What Every NHS Finance Manager Needs to Know About Zero Based Budgeting

With Christmas now receding into the distance it’s time to start thinking about 2012/13 and how (if?) we can squeeze even more efficiencies out of NHS organisations.  The usual approach is to simply roll the budgets over and then pester operational managers for CIPs, but in this week’s mail we look at another way of doing things…

Background to Zero Based Budgeting

Unlike the ‘roll over’ budgeting process that many Trusts currently employ Zero Based Budgeting (ZBB) starts with no costs factored into plans for next year.  Therefore, all spending needs to be justified. This focuses attention on the actual resources required to support the work to be done rather than a percentage increase compared to the previous year.

It is essential that this process is a joint partnership involving the budget holder, the “customers” of the service, and finance. There needs to be clear support for the use of Zero Based Budgeting from the Board and Senior Management of the Trust.  Other key requirements are strategies and plans to manage the potential concerns of staff that may arise as a result of changes in resource usage.

Recommended Process

It is generally accepted practice that an initial pilot of a few discrete areas within an organisation should be undertaken. The Overhead and Indirect functions are those most suited to ZBB. It should be introduced in phases concentrating firstly on the less complex areas in order to build skills and experience. ZBB is most appropriate for activities that are truly discretionary.

The strategic objectives of the function should to be clearly defined – firstly levels of service to meet basic statutory requirements should be determined, then what is the Current Service Level. It needs a flexible approach which considers the relationship of service delivery by step changes.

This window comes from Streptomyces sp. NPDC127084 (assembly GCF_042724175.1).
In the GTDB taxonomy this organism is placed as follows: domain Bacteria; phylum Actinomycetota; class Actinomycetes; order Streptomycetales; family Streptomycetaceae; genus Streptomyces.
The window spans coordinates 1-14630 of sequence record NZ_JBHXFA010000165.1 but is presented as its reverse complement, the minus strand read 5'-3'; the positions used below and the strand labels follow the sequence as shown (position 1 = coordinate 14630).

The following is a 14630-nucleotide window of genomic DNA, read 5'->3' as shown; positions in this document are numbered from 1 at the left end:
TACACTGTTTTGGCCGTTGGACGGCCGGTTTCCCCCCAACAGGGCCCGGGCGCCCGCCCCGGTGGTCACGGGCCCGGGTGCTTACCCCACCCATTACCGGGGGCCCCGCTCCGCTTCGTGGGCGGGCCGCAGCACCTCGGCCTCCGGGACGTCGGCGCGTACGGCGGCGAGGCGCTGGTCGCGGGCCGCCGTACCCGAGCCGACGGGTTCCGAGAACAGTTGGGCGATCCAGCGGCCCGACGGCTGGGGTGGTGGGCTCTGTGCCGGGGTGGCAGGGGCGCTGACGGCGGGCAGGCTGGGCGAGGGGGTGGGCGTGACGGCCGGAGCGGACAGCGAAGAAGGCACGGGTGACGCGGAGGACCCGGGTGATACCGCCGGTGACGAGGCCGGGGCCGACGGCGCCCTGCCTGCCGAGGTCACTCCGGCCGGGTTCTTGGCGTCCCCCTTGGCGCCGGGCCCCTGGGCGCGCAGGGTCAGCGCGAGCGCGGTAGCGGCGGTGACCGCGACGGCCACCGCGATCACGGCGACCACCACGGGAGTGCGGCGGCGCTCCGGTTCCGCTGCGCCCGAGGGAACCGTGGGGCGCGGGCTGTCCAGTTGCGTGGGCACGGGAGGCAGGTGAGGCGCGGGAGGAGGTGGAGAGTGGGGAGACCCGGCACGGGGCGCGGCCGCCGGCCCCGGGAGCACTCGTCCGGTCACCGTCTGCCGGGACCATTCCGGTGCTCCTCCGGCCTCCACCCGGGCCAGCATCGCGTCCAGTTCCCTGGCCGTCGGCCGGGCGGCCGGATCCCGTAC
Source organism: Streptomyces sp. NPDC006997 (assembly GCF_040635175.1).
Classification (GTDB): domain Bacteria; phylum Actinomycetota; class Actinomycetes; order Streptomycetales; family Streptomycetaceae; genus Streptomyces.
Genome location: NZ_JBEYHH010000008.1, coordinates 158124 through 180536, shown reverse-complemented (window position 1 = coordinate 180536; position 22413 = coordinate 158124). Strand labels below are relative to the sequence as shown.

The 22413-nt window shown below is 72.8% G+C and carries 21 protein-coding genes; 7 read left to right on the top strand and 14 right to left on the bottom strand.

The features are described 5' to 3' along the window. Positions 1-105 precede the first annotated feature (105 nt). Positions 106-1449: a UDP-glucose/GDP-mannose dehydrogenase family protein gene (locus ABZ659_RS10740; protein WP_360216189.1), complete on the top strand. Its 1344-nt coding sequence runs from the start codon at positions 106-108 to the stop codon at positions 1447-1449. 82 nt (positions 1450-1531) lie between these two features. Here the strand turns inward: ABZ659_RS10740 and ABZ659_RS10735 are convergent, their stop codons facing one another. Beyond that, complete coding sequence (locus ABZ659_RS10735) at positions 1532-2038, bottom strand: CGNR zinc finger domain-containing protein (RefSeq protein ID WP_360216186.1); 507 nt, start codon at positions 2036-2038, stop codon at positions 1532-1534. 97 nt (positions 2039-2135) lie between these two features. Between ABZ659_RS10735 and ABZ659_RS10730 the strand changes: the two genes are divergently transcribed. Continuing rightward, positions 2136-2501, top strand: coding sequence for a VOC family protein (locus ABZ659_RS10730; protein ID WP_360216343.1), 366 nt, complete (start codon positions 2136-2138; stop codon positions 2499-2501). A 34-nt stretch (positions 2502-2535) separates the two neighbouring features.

After this the resources required to fulfil the objectives of the function at various service levels can be evaluated. This provides a ranking of benefits and costs which can then be used to decide the level of funding for the function.

Plans should be made for the management of the surplus resources which will arise from the radical reductions in some of the functions. Resistance to the ZBB process can often be mitigated by staff knowing that they can be redeployed and retrained.

Advantages of ZBB

  • Zero Based Budgeting questions accepted beliefs, bringing a focus on value for money.
  • It clearly establishes links between budgets and the combination of objectives and services.
  • It is a partnership process involving operational mangers both as budget holders and “customer” of a function.
  • It is an adaptive approach which can be changed according to circumstances.
  • Through the partnership approach it enhances understanding, consensus and communications.

Disadvantages of ZBB

  • The process requires substantial time and effort.
  • It needs to be seen to be driven from the top of the organisation.
  • There can be difficulties in identifying performance measures and criteria.
  • ZBB can be an unsettling process for staff members and it requires careful people management.